Dangerous lessons on the Lick Creek Trail

As I plotted a six-mile hike through the Orange County wildness this past week, I knew following the footsteps of early 19th century free black men and women would be an arduous task. If it weren't, the trek to the Lick Creek African American Settlement would be a bit of a letdown. Let's just say the 90-degree-plus temps fit my vision perfectly.

Tuesday was decision day at IU Press on my Guidebook to Southern Indiana Natural Areas proposal. I figured a day spent in the Hoosier National Forest photographing Wesley Chapel Gulf and hiking the Lick Creek Trail would keep me preoccupied mentally and spawn some appropriate karma as well.

Had I known the experience would end with me staggering out of the woods, dehydrated, knocking on strangers' doors, begging for help, I would have reconsidered my plan. Well, the plan worked perfectly. It was my execution that failed.


The light and weather were perfect at Wesley Chapel Gulf a couple miles south of Orleans and west of State Road 37. This collapsed, eight-acre sinkhole in Orange County karst country provided ideal photo ops and a rare view of the Lost River's subterranean flow through the region's limestone bedrock.

The Nature Conservancy says the river runs 85 miles to its confluence with the East Fork of the White River in Martin County, 23 miles of it underground. It sinks in a farm field five miles northeast of Wesley Chapel and rises again at Orangeville two miles to the southwest.

In retrospect, the first warning sign appeared when I started down the mud bank to the water for a better photo angle. I only went down a few feet and snapped a couple images before realizing the maneuver was ill-fated. I dug footholds with my hands, muddied my knees, and extricated myself from this precarious situation.

The Lick Creek settlement dates to 1811, when some African Americans, traveling in the company of Quakers, migrated there from North Carolina in search of a home without slavery. The biracial, agricultural community they established prospered for the better part of a half century, peaking at 1,557 acres in 1855, when census data shows 260 blacks lived in Orange County.

While history doesn't record why, an exodus began in the 1860s. The Civil War, growing racial tensions in rural America, and industrialization in urban areas are suspected. The last African American-owned piece of Lick Creek property sold in 1902.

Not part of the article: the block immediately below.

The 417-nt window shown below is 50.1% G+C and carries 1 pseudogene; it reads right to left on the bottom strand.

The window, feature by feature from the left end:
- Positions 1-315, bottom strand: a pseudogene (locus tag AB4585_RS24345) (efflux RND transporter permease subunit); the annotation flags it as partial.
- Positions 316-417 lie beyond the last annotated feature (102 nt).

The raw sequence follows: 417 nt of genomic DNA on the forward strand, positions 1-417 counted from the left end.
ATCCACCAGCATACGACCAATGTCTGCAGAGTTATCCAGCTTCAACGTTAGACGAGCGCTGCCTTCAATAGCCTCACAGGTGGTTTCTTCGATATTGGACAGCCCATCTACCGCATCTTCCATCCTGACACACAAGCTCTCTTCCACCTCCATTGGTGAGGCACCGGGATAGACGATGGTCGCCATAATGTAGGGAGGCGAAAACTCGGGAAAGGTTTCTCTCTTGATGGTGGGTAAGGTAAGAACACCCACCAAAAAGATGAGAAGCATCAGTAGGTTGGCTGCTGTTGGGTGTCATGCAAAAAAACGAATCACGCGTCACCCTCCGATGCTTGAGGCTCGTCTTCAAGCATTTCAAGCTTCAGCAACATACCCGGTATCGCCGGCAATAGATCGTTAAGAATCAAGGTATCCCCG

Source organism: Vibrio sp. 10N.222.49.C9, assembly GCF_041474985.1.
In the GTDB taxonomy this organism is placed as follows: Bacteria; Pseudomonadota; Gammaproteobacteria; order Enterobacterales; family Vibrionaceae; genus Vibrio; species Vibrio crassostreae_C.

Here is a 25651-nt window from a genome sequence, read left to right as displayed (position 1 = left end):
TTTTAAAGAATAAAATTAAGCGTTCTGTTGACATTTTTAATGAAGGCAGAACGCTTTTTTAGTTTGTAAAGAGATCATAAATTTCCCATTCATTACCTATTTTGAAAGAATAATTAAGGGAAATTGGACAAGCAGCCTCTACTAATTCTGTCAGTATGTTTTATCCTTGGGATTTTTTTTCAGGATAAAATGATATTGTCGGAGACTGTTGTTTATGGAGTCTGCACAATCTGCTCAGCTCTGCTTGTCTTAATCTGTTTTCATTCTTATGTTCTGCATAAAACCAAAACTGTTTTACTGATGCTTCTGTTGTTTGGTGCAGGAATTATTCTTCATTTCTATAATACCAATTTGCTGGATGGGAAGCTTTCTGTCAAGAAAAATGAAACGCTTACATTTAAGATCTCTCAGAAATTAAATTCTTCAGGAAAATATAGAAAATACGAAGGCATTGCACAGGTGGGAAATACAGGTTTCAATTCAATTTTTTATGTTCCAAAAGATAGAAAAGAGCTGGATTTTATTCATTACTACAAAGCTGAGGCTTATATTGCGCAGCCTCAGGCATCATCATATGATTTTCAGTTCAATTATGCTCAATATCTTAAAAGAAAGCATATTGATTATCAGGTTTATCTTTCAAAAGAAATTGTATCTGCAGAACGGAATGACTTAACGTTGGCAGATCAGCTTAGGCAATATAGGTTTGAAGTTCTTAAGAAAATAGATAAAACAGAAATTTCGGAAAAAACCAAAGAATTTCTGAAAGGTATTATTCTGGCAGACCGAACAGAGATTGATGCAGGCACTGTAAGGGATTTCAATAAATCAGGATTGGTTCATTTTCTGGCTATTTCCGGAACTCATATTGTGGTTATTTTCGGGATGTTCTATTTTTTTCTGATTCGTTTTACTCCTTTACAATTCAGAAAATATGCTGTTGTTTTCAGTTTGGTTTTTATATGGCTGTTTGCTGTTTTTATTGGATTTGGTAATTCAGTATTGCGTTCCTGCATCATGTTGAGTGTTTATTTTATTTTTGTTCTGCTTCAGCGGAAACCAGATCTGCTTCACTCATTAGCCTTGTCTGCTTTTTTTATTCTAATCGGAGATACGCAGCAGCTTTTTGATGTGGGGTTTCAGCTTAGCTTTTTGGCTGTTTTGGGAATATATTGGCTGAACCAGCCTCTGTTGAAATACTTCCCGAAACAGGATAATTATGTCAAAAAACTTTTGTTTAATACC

All that remains today is a cemetery with a dozen or so marked graves, some foundation stones from the homesites and daffodils that bloom in spring.


Those were my destinations on Tuesday. And reaching them was a breeze.

The trail, a 4.5-mile inner loop with two spurs to separate trailhead parking lots, was well-marked with blue diamonds painted and tacked onto the trees. It was hot, but the forest canopy kept the trail shaded. And a breeze kept the humidity down. Assiduous attention to the map got me to the settlement site according to plan.

The Forest Service, understandably, is cautious about publicizing cultural sites. As an agency spokeswoman told me, details are released on a need-to-know basis. Consequently, I found no signage at the 90-degree turn the trail takes, where the map simply says "Lick Creek Cemetery."

Venturing off the marked trail on a path with a sign prohibiting horse travel, it was easy to imagine the now-wooded, flat-top ridge populated with cabins, barns, and pens. Eventually, a sign pointed to the Roberts & Thomas Cemetery.

Photos taken. Mission accomplished.


I won't confess all the dumb things I did on this hike. But the biggest was believing I could find my way out of a woods I'd never been in from my memory of the hike in. (As weak a defense as it is, the route was one turn short of a straight line.)

Having conserved my water according to plan, I felt comfortable finishing it after re-crossing a dry streambed I recalled from the walk in. Every few yards or so I got glimpses of light through or over the trees that felt like the edge at the parking lot.

But even though I never lost the blue diamonds, the trailhead didn't appear. In short order, I stopped sweating and started spitting cotton. My lips had started shriveling when I reached the only pond I passed on the journey, located less than a half mile from the settlement site.

I had taken a wrong turn and hiked the entire 4.5-mile inner loop by mistake. And my car was still three miles away. I figured the best plan was to walk the 1.5 miles to the Grease Gravy Road trailhead and seek help.

A young man answered the fourth door I knocked on and refilled my canteen. After smoking a cigarette and saying she never went in the woods – ticks, snakes, bobcats, maybe bears – his mother drove me to my car.

IU Press was down my list of mental preoccupations as I drove back to Bloomington. When I got home, I learned my guidebook proposal had been approved.

Missions accomplished. Lessons learned.

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